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ortho- +‎ -onym


orthonym (plural orthonyms)

  1. The real name of a person who uses a pseudonym.
    "Samuel Langhorne Clemens" is the orthonym of "Mark Twain".
    • 2010, Peter M. Beattie, 'ReCapricorning' the Atlantic, →ISBN:
      As such, the body of the collection is organic, housing a wide variety of heteronymic voices critically speaking to one another to enrich the overall complexity and yet unified wholeness of the orthonym that becomes the final product.
    • 2010, Adrian Room, Dictionary of Pseudonyms, →ISBN:
      A pseudonym (literally “false name”) is a name that differs from an original orthonym (“true name”), and as popularly understood is a new name that a person assumes for a particular purpose.
    • 2014, Scott Weintraub, Juan Luis Martínez’s Philosophical Poetics, →ISBN, page 155:
      “No sólo ser otro sino escribir la obra de otro” [“Not Only Being Other but Also Writing the Work of the Other”] thus engages Pessoa's poem “Autopsicografia” — attributed to the orthonym “Fernando Pessoa” — in a way that draws from the larger imaginary of Pessoa's notion of "channeling oneself," since Pessoa's poem's title, as Darlene Sadlier suggests, is "derived from the Portuguese psicografia [and] refers to the occult practice of writing through the suggestion or action of a spirit medium."
  2. (linguistics) The correct word for a concept in a specified language.
    • 2002, Daniel W.C. So & Gary M. Jones, Education and Society in Plurilingual Contexts, →ISBN, page 13:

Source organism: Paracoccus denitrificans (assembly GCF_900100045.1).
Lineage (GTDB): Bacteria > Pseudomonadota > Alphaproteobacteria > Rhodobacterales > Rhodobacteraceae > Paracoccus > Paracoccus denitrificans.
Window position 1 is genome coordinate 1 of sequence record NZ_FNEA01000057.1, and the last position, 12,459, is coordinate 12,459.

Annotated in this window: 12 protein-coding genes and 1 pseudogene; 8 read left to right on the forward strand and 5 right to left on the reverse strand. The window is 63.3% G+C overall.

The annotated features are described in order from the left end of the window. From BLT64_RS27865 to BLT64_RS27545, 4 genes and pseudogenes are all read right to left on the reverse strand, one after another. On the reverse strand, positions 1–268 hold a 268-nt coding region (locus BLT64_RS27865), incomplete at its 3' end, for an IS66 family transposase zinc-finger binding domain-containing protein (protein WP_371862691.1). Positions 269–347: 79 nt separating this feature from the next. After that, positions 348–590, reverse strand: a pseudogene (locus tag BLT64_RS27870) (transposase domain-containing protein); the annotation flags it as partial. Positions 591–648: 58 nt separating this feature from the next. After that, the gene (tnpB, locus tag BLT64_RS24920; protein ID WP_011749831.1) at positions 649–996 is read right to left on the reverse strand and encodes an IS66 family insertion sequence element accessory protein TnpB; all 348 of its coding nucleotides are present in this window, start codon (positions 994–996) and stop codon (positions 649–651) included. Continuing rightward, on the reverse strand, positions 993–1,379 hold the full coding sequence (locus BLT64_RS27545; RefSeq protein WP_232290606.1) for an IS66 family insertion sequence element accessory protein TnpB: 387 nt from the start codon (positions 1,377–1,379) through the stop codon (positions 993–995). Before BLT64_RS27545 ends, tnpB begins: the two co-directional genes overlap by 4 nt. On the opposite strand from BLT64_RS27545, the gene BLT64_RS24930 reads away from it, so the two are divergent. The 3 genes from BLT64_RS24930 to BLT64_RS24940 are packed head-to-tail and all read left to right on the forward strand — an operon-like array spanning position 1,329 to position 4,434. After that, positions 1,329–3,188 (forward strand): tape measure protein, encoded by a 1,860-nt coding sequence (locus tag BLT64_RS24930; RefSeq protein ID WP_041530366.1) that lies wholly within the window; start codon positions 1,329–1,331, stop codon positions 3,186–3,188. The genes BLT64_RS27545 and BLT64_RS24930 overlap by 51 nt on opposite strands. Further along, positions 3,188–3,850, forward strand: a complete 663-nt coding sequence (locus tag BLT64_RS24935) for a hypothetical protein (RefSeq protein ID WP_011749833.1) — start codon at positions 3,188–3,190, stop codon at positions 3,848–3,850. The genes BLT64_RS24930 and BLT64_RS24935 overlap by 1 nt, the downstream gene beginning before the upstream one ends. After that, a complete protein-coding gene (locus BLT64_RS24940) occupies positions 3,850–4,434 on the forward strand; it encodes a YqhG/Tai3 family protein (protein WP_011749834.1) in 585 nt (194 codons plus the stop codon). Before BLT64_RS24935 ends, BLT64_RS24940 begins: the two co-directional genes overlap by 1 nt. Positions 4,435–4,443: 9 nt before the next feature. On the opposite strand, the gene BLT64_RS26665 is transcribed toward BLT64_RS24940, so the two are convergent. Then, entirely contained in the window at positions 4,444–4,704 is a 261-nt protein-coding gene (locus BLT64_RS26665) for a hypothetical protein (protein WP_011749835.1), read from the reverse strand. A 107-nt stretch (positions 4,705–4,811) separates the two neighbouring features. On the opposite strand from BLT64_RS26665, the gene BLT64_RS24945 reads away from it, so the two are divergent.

This technique is illustrated by Example Two (Figure 6) where the non-native speaker (NNS) is searching for the orthonym, proposes a German word which is then translated by one of the native speakers (NS) of French.
    • 2003, Georges Lüdi, “Code-switching and Unbalanced Bilingualism”, in Bilingualism: Beyond Basic Principles:
      To perform a series of pragmatic functions, to find the 'right word' (the orthonym) or to fill the gap of words s/he doesn't know, that are momentarily not accessible or that may not even exist in the matrix language, s/he will switch to the embedded language.
    • 2004, Ulrich Ammon, Sociolinguistics, →ISBN, page 349:
      In a similar way, we may interpret the evolution from lexical code-switching to borrowing as a change in the interpretation of the status of the lexical form in the sense that it is considered an orthonym not only in bilingual settings ('the right word comes from the other language and therefore I code-switch'), but also in monolingual ones ('there is a proper word in another language and therefore I propose to introduce it as a "guest word" in the respective monolingual lexicon'). In other terms, a "foreign" element can be a borrowing from its very first occurrence if it is intended and interactively accepted as the orthonym in a monolingual setting.